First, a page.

The primary nurse has to send all medications that the patient should receive before surgical cutting time. The nurse needs to discuss intake and output, lines and drain present before the procedure. It is also important to report skin conditions. Thus, a report will promote patient safety during the transition of care to the perioperative department.
Maintain Patient Safety During Transition To Outside Facilities
There is a misconception that outside facilities receive clinical updates from case management only. Discharge planning remains in contact with receiving hospitals or facilities. However, Providers and nurses are responsible for giving a report to their counterparts.
The sending staff should follow the SBAR model as mentioned above. For example, the patient’s mental status and the most recent assessment findings should be part of the report.
The report includes neurological status, cardiac, pulmonary, gastrointestinal, genitourinary, musculoskeletal, skin, pain, last medication administration, restrictions and safety precautions. In addition, nurses should discuss the availability of equipment i.e oxygen concentrators, assistive devices, respiratory equipment and more.
Maintain Patient Safety By Preventing Readmission
Nurses can prevent unnecessary readmission when they communicate effectively with receiving facilities. Thus, nurses should ensure the patient’s transfer package is ready before transferring the patient to new facilities. The package usually includes code status, list of medications, clinical, and discharge summary. Lastly, nurses should discuss prescribed medications during the report to prevent medication errors.
Maintain Patient Safety Through Safe Discharges
Following a doctor’s order to discharge a patient home, the nurse should follow the checklist below.
Discharge order: The nurse should verify that the primary Provider enters an order in the patient’s medical records.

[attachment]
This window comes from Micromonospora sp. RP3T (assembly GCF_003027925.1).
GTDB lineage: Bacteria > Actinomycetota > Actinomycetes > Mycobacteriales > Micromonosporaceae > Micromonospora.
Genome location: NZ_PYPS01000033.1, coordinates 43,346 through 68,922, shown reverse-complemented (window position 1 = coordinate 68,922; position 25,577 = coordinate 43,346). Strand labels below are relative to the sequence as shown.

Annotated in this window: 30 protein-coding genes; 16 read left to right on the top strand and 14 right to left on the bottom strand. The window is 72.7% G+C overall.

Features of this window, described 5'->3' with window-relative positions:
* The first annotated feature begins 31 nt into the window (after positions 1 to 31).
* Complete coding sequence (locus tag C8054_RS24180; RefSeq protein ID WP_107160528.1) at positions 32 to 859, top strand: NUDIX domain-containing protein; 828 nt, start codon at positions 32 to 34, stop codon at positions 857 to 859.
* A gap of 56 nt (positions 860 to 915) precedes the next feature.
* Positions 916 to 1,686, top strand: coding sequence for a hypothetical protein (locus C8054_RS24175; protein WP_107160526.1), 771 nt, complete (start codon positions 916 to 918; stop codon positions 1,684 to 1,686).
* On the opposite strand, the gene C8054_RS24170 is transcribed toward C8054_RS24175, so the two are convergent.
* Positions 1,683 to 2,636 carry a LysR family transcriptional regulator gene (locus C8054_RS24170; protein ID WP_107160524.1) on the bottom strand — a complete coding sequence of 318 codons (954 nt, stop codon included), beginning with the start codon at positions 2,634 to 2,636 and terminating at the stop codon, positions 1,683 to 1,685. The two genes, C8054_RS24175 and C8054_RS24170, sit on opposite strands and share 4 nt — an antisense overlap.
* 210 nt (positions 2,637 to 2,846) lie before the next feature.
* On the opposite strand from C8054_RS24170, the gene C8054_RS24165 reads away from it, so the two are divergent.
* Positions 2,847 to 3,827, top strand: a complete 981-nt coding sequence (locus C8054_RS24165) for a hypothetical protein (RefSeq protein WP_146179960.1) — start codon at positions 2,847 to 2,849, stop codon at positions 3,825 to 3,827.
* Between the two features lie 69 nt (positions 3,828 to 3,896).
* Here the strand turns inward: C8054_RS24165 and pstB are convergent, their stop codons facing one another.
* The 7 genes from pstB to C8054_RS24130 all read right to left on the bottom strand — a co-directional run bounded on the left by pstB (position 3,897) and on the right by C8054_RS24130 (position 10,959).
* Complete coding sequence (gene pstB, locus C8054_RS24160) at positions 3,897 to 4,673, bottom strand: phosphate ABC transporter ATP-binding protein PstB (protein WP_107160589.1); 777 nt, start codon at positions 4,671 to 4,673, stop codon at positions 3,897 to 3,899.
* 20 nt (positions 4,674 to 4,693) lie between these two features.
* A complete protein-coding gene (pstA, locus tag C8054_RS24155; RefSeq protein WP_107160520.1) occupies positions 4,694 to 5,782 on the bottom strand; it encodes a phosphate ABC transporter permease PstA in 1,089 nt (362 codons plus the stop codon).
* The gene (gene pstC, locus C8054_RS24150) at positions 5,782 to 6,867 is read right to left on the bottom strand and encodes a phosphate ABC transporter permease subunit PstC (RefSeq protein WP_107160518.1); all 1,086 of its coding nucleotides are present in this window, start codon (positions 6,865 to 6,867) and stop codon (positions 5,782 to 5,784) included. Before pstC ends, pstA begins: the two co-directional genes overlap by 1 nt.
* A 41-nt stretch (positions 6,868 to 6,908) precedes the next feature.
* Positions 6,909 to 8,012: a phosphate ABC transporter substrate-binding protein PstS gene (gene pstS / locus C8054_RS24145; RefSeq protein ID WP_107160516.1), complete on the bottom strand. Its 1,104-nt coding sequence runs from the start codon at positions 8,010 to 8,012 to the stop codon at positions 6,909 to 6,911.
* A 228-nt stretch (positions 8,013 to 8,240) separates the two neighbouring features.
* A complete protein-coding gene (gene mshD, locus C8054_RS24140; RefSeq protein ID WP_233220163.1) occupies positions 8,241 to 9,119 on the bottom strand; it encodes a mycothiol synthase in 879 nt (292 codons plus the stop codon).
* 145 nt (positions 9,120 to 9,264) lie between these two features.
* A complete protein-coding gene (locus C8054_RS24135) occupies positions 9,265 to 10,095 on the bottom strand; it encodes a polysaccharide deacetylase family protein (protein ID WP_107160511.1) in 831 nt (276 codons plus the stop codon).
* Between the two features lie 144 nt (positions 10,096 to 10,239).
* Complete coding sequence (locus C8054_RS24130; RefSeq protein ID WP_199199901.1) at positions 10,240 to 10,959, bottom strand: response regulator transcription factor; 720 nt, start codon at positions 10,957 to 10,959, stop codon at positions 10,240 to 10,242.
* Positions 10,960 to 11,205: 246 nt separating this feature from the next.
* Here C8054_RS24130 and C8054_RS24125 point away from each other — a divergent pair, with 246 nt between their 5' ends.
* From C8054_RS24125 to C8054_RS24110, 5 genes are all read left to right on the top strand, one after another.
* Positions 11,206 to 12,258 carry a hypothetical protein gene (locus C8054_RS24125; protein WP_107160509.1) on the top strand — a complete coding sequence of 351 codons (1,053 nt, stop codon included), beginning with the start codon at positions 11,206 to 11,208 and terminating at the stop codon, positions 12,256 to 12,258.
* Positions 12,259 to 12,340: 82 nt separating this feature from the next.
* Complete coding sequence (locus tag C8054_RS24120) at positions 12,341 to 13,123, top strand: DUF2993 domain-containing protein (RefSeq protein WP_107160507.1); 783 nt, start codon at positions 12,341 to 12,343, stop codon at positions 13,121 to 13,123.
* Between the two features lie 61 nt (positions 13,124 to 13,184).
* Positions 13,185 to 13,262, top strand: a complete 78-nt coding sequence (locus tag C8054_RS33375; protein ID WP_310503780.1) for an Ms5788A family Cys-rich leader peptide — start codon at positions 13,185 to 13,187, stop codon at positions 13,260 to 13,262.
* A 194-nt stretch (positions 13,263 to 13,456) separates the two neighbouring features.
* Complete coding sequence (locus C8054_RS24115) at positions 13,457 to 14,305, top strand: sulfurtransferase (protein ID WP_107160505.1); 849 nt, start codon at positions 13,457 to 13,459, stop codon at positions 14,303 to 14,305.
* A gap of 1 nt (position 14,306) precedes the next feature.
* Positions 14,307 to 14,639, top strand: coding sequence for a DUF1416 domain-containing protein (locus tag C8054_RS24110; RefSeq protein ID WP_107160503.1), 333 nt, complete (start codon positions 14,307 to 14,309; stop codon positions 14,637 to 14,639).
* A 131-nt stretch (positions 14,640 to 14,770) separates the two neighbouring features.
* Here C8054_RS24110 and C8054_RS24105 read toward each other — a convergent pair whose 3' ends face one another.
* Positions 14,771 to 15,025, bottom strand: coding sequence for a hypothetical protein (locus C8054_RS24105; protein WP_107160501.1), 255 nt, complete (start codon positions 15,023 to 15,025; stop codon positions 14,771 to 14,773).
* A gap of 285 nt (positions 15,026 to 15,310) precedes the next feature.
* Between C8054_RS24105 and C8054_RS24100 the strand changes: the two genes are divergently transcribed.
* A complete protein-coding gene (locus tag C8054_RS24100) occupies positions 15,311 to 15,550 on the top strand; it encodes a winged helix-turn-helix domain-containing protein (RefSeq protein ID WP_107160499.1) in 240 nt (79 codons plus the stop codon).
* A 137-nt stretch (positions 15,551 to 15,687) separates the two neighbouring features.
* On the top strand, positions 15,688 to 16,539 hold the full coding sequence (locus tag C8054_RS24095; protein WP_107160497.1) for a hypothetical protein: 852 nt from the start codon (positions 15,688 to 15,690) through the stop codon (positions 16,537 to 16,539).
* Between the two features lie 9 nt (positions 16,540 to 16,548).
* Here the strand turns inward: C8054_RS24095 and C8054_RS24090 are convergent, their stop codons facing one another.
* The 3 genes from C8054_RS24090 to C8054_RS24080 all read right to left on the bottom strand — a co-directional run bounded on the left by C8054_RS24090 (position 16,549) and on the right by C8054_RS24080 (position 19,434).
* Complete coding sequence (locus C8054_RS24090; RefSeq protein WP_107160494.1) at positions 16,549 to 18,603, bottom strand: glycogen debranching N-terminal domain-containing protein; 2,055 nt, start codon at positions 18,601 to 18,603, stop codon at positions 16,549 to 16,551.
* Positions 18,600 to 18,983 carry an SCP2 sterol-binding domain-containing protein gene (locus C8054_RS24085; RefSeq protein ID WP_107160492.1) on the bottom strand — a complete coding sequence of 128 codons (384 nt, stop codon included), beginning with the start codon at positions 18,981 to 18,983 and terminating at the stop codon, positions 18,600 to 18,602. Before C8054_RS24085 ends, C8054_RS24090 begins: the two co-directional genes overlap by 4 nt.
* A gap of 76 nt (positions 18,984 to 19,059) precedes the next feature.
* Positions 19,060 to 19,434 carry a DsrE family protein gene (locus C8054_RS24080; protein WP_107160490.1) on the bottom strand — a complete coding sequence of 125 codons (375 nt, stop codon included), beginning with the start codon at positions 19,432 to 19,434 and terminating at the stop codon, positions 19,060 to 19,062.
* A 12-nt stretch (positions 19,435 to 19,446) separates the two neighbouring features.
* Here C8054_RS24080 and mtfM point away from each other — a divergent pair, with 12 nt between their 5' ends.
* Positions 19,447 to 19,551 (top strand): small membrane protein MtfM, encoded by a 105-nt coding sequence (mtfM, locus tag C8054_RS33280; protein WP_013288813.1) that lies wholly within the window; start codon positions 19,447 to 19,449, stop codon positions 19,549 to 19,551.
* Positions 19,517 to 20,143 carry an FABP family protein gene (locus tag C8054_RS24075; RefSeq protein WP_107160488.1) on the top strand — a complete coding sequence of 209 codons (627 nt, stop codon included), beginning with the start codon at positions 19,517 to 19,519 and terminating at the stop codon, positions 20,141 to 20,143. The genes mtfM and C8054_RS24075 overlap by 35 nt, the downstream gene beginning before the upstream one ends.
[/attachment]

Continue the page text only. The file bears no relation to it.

Discharge criteria: The nurse should validate that the discharge criterion is met based on the treatment plan. Please verify that the patient completes the specific tests and activities that the doctor ordered.
Clinical summary: The nurse should review the discharge summary and discharge medications to develop a teaching plan.
Care management: The nurse should validate home care arrangements and transportation with case management/ discharge planning when necessary. Thus, the nurse needs to promote a safe home discharge.
Medications prescriptions: The nurse must ensure that the patient receives medications that the facility or hospital’s pharmacy should dispense before sending the patient home.
Maintain Patient Safety During Transition And Safe Discharge Process
Complete the patient’s discharge: The nurse has to inform the patient of the discharge process and verify transportation with the patient or case management. In addition, the nurse has to review all discharge instructions, home precautions, home safety, and follow up with the patient.
Home supplies: The nurse may give the patient some supplies if needed for home care i.e., wound care or line care, etc.